Seven never looked so old. And sure it has never looked so cute. Oh my Grets, seven whole years.
I write this as you are at school, on your very last day as a first grader. You love school, you love your teacher, and you love your friends. This year you have come out of your shell, not that you ever had difficulty doing this at home, but at school you were always a little timid. A little shy and nervous to express yourself to our kids and your teacher. You've grown so much this year emotionally. You are still so responsible, so aware and careful of your obligations at school, for homework, papers to be turned in, sweaters to be brought home.
Every day after school you beg me to stay a little bit so you can play Four Square on the yard. Oh do you take that sport seriously. I watch you play with girls your age and older, and I smile at how sporty you are becoming. You prefer to wear shorts instead of skirts, sneakers versus sandals, and ponytails to barrettes. You come home and practice hand ball with your brothers, and you ask Gunnar to teach you how to catch a football. This makes all of us smile.
You are honest and truthful. If you did something, you will own up to it, but if you didn't you are very clear about that. You are sensitive and still can be brought to tears if daddy or I raise our voice. Yelling is your kryptonite. It paralyzes you and because of that I work hard not to raise my voice. It's been good for both daddy and I.
Daddy is still wrapped around your finger. Each night he puts you to bed, he reads to you from The Little House on the Prairie series, gives you a bedtime snack, sometimes a cup of tea. You prefer daddy to always put you to bed. I get it. He treats you like the only little girl that matters, and I think that's pretty much exactly who you are to him. He's tender and kind with you. I hope you see your dad as I saw mine. A person with the qualities that are important, and one day look to find those qualities in someone you love.
You lost your top two teeth this year, for a grand total of 4 teeth. These photos of you with your missing teeth will remain my favorite photos of you of all time. When each of your brothers lost their top teeth, I couldn't make them smile enough, take enough photos, close my eyes enough to take a mental photo of that toothless smile. There's nothing better.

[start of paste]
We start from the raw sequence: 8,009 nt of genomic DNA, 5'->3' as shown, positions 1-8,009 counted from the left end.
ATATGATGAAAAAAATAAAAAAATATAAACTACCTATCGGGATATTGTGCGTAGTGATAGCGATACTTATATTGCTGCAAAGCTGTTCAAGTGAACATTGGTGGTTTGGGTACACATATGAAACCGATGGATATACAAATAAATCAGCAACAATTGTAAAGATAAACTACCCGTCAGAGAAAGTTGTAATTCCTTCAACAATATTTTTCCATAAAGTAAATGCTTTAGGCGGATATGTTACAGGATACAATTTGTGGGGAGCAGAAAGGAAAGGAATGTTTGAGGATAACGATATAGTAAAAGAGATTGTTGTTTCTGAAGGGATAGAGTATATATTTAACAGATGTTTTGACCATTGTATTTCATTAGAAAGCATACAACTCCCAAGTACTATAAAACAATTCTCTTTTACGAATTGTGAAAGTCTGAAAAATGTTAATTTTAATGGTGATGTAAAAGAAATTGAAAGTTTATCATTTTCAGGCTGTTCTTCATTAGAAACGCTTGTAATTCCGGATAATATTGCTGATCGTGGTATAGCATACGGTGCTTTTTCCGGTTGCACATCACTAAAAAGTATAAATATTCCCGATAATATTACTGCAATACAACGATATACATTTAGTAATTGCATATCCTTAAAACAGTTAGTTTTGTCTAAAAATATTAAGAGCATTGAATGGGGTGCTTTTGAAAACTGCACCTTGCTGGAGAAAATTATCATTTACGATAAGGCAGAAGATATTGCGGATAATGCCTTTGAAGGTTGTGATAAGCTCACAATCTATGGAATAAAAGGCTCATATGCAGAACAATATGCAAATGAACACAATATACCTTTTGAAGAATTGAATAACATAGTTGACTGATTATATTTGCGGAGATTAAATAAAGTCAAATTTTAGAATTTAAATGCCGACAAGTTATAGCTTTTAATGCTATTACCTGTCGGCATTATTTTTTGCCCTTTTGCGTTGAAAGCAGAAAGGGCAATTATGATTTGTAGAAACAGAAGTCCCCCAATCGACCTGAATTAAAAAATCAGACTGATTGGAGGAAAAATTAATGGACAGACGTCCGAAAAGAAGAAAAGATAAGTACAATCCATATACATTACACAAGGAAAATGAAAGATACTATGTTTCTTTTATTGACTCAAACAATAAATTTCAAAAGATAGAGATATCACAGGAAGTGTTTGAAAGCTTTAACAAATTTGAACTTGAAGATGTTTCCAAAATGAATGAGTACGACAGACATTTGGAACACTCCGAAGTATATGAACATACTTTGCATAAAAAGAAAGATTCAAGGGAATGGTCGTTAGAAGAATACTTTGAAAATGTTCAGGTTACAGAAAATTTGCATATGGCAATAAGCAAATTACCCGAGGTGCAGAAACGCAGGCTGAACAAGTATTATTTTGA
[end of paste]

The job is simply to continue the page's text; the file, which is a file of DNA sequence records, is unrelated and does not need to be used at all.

Reading has become a wonderful skill this year. You read so beautifully and so well, and it makes you proud. It makes you smile that you can read directions and paragraphs, scriptures and lyrics. You listen to music now. I swear you look 16 wearing headphones listening to Taylor Swift on the iPad. I get flashes of you as a teenager. But then I pause in front of your bedroom door and quietly watch you play with your dolls and Barbies. Savoring your child-ness, your playfulness. It's fleeting. Oh I know it's fleeting. And hard as I try, I just can't slow it down.
When daddy or I read Little House (currently we are on The Long Winter, and boy is that winter long!) you want to know all the details and explanations of words you have never heard of before. The other night I had to act out what a "lean-to" was, and then "snowbank". You want to be fully informed of all things new to you. You say certain words in your own way or accent. No matter how many times your brothers correct you, the donut shop on the corner will forever be "win-chiells". You play games in the car with Sawyer that make me giggle. It goes something like this "you say pep, I say boys" and then you two go back and forth for a few seconds, followed by "you say star, I say bucks" and on and on until we've reached our destination.
I have no doubt you are becoming a lovely lady, learning along the way important lessons on kindness, honesty, love, and compassion. We love you Greta and can't wait to see what seven brings.